It’s like this because they are born into disadvantage, systematic disadvantage. 30% of indigenous households live in poverty, compared to 16% of non-indigenous.  70% of indigenous people rent compared to the national average of 31%. How do you get out of the poverty cycle this way? 

Perhaps if we listen to their experiences, ideas and suggestions, all this can start to turn a corner.

I just want to take a moment for us to think through what it means if we vote no

Of course you can.

BUT please understand that it doesn’t mean you’re saying yes to an alternative for a different model, or a treaty. 

No other model is being offered in this referendum so voting NO means doing nothing, more of the same and accepting the status quo

Most fair-minded Aussies would agree that the position that First Peoples find themselves in is untenable and unacceptable. So more of the same is not the answer.

Proudly, choosing YES is recognising that we want change

It is recognising that listening - simply listening - to our first peoples is a step we have never taken seriously before.

It is not granting extra votes or special representations, it is ensuring that we institutionalise what we should have been doing anyway.

In the past, on those few occasions when we as a nation have approached giving First Peoples the respect they deserve as Australians, as the equals of the people who purport to represent them, we have been quick to take that away when confronted. We have been very good at not listening.

It is little wonder that the people who drafted the Uluru statement from the Heart fear the muscle memory of the non-indigenous.

This is why the Voice must be in the constitution, so it cannot be removed or traduced at the whim of a parry, or prime minister momentarily in power.

It can only be removed at the will of the people. Hopefully, just maybe our grandchildren, or even children, get to do that in their lifetime, because the Voice has worked and the gaps are closed. We can remove the Voice from our Constitution.  And we truly find ourselves walking together towards our common future.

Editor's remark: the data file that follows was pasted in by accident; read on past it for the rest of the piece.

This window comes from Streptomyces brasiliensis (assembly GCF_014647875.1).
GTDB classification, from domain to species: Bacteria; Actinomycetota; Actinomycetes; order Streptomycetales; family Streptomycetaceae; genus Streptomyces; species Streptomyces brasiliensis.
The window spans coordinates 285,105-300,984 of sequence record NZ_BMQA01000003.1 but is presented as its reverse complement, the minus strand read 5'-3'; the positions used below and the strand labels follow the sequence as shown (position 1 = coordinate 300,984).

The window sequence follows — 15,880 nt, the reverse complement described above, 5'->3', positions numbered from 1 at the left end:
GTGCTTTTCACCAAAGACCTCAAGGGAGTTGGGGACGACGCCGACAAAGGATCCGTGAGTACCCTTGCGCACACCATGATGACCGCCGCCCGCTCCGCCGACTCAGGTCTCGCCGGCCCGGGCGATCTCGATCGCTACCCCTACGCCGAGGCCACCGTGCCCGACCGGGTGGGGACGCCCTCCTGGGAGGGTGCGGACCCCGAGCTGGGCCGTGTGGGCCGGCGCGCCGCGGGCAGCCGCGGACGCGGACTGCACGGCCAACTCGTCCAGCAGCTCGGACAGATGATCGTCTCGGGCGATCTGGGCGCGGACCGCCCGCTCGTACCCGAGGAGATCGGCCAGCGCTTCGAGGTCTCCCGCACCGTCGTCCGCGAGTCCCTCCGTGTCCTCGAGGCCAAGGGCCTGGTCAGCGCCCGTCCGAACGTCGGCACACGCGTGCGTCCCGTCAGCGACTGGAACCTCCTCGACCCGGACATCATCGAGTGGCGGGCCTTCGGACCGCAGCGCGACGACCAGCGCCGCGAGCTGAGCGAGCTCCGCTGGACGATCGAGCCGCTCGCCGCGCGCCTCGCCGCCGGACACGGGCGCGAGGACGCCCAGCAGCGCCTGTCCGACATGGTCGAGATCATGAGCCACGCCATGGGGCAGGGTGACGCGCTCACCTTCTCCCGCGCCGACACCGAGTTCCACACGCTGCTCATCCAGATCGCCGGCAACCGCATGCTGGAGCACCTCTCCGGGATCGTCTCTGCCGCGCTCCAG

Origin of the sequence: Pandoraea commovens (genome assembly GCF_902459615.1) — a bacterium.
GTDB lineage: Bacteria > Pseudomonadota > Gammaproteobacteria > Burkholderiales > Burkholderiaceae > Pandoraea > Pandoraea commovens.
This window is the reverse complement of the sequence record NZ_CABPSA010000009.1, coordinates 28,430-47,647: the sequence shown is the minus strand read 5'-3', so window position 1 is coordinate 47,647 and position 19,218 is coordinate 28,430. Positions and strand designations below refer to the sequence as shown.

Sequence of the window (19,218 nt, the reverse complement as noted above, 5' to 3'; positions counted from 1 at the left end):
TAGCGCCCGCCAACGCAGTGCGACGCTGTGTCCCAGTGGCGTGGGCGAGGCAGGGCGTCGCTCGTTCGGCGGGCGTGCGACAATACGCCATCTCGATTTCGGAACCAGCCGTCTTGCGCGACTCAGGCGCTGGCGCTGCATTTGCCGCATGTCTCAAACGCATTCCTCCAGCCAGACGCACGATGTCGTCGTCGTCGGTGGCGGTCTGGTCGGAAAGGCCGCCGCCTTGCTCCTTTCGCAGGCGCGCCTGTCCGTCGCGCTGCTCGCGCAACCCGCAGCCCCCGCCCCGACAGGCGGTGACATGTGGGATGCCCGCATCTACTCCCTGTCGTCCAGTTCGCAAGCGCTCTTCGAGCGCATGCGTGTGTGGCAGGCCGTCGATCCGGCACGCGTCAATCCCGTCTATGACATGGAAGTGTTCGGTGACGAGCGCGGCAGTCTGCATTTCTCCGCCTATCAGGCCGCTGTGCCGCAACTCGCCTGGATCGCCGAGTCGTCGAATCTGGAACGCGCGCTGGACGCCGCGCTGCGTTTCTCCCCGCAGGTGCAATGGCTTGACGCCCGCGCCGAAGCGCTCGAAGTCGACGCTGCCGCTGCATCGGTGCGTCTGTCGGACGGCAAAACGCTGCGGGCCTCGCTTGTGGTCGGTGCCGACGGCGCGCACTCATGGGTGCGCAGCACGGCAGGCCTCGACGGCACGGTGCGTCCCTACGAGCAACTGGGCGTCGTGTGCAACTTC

Finally, a word on the constitution. There has been a tendency, especially in our media, to speak of the constitution in reverential terms, with a capital C and with the worshipful intonations many have in the USA for their constitution. In this rendering, referendums are tantamount to heresy, to calling into question the wisdom of the Founding Fathers, a phrase that also is an Americanism.

Our constitution IS a solid document.

BUT it is also a product of the 19th century. It is the result of an agreement between white men living in Australia, many of whom who did not think of themselves as Australians, and the British Parliament. It is, in no sense, a guide for the future, but it is a very solid foundation upon which to renovate. And a vote for YES is not a Grand Design but a sensible renovation.

What you are being asked to vote on is not a treaty or another model, it’s far simpler than that, you’re being asked if you agree or disagree to establishing an entity to inform government.

  • Please read the resources available via the Assembly website.
  • Please apply critical thinking to “information” published by the “No” campaign, as, in my opinion, most of it is unsubstantiated misinformation designed to cause fear and confusion.
  • Please, if you’re a yes then join me and others from right across the political spectrum to pledge on the Yes23 campaign website.

Let’s celebrate, congratulate ourselves on what we’ve achieved so far in terms of reconciliation.  Let’s take a brave stance on this to take us further and faster by choosing YES

It’s time to build a better future WITH First Peoples of Australia and their children. Together: Better is Possible.

The speakers' panel

The questions and speakers' responses
Rob Mills


Uploaded by me for the Nicolette Boele campaign for Bradfield